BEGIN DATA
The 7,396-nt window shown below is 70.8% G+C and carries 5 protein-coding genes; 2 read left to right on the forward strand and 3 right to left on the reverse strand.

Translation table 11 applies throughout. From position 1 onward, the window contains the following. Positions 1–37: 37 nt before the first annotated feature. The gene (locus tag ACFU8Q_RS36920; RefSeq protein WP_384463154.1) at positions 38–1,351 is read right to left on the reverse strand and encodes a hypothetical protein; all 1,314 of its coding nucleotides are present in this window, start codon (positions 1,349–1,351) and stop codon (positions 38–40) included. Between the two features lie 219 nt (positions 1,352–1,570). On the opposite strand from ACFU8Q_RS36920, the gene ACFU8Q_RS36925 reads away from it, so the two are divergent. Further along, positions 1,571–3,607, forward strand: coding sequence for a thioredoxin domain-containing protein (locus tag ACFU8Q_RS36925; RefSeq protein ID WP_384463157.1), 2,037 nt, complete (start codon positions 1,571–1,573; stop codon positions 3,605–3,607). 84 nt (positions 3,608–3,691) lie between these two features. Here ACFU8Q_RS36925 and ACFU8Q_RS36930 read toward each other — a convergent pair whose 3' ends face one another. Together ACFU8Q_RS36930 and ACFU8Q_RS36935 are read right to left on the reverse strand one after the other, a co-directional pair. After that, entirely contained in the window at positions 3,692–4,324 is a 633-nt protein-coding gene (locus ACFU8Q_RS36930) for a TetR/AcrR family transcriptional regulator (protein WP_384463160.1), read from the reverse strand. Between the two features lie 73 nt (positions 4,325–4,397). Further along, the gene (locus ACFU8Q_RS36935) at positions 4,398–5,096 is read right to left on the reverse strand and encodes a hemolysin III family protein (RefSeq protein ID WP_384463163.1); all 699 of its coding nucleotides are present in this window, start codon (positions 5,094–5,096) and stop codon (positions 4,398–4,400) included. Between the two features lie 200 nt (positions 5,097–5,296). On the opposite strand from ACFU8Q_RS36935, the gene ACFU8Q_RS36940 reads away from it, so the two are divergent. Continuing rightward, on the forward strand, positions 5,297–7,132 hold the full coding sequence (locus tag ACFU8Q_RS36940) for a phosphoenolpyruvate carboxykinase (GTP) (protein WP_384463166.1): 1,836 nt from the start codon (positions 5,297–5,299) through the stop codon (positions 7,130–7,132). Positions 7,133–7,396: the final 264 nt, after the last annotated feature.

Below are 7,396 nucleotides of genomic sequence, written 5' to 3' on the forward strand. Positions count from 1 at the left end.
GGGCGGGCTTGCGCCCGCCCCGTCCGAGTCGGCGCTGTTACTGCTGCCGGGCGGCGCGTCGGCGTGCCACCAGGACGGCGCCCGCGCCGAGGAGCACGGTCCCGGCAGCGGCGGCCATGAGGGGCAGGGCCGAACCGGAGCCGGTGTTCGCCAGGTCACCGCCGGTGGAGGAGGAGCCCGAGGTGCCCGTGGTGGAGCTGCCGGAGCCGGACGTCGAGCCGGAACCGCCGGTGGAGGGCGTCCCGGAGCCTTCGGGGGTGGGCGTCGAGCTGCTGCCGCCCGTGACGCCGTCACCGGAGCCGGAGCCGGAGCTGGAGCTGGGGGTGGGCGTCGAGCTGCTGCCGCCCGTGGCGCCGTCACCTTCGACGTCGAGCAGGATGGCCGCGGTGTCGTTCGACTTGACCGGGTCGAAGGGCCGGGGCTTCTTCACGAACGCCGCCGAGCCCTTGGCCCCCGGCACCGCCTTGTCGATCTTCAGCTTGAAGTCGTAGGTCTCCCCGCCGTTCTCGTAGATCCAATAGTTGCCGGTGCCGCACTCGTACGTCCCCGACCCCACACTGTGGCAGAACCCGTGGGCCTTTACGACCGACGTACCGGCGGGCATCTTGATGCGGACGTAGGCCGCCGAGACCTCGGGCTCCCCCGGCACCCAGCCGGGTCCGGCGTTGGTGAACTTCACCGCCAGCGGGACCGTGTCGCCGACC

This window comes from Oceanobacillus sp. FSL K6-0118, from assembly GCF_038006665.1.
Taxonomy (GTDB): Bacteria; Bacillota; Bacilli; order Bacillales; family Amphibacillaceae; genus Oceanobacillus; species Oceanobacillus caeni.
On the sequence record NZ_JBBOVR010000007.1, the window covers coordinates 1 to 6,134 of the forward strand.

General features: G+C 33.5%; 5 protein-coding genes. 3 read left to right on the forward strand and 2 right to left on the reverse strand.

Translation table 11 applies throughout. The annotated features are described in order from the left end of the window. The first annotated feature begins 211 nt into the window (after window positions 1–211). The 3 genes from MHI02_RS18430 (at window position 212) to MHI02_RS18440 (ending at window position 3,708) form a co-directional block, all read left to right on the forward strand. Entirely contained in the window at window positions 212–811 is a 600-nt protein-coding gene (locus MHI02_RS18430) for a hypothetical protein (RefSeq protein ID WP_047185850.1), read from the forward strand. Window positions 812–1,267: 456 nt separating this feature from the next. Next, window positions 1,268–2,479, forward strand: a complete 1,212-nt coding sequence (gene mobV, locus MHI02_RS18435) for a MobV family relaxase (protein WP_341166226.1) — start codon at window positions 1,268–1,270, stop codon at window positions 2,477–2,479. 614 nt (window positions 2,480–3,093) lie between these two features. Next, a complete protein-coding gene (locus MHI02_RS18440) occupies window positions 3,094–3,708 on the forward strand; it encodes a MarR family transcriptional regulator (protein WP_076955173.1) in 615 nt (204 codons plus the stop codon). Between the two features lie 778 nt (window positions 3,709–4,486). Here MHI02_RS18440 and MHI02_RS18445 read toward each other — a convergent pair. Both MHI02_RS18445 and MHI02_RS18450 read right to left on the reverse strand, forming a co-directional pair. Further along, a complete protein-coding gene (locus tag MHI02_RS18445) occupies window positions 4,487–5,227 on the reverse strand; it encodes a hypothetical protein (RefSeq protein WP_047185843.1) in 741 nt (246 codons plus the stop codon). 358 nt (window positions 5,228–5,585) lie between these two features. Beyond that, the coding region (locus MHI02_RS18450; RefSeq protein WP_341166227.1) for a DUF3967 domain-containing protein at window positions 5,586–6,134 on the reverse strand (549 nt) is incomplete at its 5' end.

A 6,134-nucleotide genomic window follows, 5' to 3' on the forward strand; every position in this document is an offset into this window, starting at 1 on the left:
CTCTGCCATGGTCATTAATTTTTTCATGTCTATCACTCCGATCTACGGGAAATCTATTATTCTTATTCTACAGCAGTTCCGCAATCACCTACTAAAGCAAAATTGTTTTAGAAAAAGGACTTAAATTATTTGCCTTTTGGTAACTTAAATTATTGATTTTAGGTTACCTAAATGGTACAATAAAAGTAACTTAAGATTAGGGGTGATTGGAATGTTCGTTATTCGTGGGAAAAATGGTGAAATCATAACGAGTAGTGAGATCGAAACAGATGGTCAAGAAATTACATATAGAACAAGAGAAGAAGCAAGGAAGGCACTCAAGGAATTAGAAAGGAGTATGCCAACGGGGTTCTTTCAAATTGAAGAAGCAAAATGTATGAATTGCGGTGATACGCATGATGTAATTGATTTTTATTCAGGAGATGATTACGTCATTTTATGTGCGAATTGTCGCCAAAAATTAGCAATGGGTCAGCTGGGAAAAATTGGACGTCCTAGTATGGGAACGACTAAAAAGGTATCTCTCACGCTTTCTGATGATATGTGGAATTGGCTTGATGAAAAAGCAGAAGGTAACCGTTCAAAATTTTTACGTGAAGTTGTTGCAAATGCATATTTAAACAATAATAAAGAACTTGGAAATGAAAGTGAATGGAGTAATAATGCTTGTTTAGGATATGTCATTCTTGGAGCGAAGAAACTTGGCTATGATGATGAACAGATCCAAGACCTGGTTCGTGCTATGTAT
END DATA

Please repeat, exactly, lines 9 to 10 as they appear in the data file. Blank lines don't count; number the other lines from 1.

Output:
Translation table 11 applies throughout. The annotated features are described in order from the left end of the window. The first annotated feature begins 211 nt into the window (after window positions 1–211). The 3 genes from MHI02_RS18430 (at window position 212) to MHI02_RS18440 (ending at window position 3,708) form a co-directional block, all read left to right on the forward strand. Entirely contained in the window at window positions 212–811 is a 600-nt protein-coding gene (locus MHI02_RS18430) for a hypothetical protein (RefSeq protein ID WP_047185850.1), read from the forward strand. Window positions 812–1,267: 456 nt separating this feature from the next. Next, window positions 1,268–2,479, forward strand: a complete 1,212-nt coding sequence (gene mobV, locus MHI02_RS18435) for a MobV family relaxase (protein WP_341166226.1) — start codon at window positions 1,268–1,270, stop codon at window positions 2,477–2,479. 614 nt (window positions 2,480–3,093) lie between these two features. Next, a complete protein-coding gene (locus MHI02_RS18440) occupies window positions 3,094–3,708 on the forward strand; it encodes a MarR family transcriptional regulator (protein WP_076955173.1) in 615 nt (204 codons plus the stop codon). Between the two features lie 778 nt (window positions 3,709–4,486). Here MHI02_RS18440 and MHI02_RS18445 read toward each other — a convergent pair. Both MHI02_RS18445 and MHI02_RS18450 read right to left on the reverse strand, forming a co-directional pair. Further along, a complete protein-coding gene (locus tag MHI02_RS18445) occupies window positions 4,487–5,227 on the reverse strand; it encodes a hypothetical protein (RefSeq protein WP_047185843.1) in 741 nt (246 codons plus the stop codon). 358 nt (window positions 5,228–5,585) lie between these two features. Beyond that, the coding region (locus MHI02_RS18450; RefSeq protein WP_341166227.1) for a DUF3967 domain-containing protein at window positions 5,586–6,134 on the reverse strand (549 nt) is incomplete at its 5' end.

A 6,134-nucleotide genomic window follows, 5' to 3' on the forward strand; every position in this document is an offset into this window, starting at 1 on the left: